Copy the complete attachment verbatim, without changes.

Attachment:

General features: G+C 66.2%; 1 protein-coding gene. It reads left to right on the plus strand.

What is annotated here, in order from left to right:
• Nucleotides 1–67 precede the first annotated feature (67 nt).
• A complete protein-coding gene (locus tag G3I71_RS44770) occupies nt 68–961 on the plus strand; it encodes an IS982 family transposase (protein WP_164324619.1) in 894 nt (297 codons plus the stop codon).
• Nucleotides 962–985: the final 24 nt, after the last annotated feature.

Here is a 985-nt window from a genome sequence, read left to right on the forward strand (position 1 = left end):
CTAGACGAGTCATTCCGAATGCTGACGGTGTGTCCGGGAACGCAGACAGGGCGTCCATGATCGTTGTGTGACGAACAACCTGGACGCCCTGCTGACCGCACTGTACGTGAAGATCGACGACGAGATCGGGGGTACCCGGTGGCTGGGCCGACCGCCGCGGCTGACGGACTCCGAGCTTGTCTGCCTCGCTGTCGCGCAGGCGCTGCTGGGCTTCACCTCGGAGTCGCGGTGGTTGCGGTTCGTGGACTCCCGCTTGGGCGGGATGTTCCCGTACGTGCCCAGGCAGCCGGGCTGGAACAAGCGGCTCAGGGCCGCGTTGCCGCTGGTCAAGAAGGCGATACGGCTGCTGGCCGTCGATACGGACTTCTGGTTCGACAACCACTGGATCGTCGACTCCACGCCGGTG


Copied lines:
General features: G+C 66.2%; 1 protein-coding gene. It reads left to right on the plus strand.

What is annotated here, in order from left to right:
• Nucleotides 1–67 precede the first annotated feature (67 nt).
• A complete protein-coding gene (locus tag G3I71_RS44770) occupies nt 68–961 on the plus strand; it encodes an IS982 family transposase (protein WP_164324619.1) in 894 nt (297 codons plus the stop codon).
• Nucleotides 962–985: the final 24 nt, after the last annotated feature.

Here is a 985-nt window from a genome sequence, read left to right on the forward strand (position 1 = left end):
CTAGACGAGTCATTCCGAATGCTGACGGTGTGTCCGGGAACGCAGACAGGGCGTCCATGATCGTTGTGTGACGAACAACCTGGACGCCCTGCTGACCGCACTGTACGTGAAGATCGACGACGAGATCGGGGGTACCCGGTGGCTGGGCCGACCGCCGCGGCTGACGGACTCCGAGCTTGTCTGCCTCGCTGTCGCGCAGGCGCTGCTGGGCTTCACCTCGGAGTCGCGGTGGTTGCGGTTCGTGGACTCCCGCTTGGGCGGGATGTTCCCGTACGTGCCCAGGCAGCCGGGCTGGAACAAGCGGCTCAGGGCCGCGTTGCCGCTGGTCAAGAAGGCGATACGGCTGCTGGCCGTCGATACGGACTTCTGGTTCGACAACCACTGGATCGTCGACTCCACGCCGGTG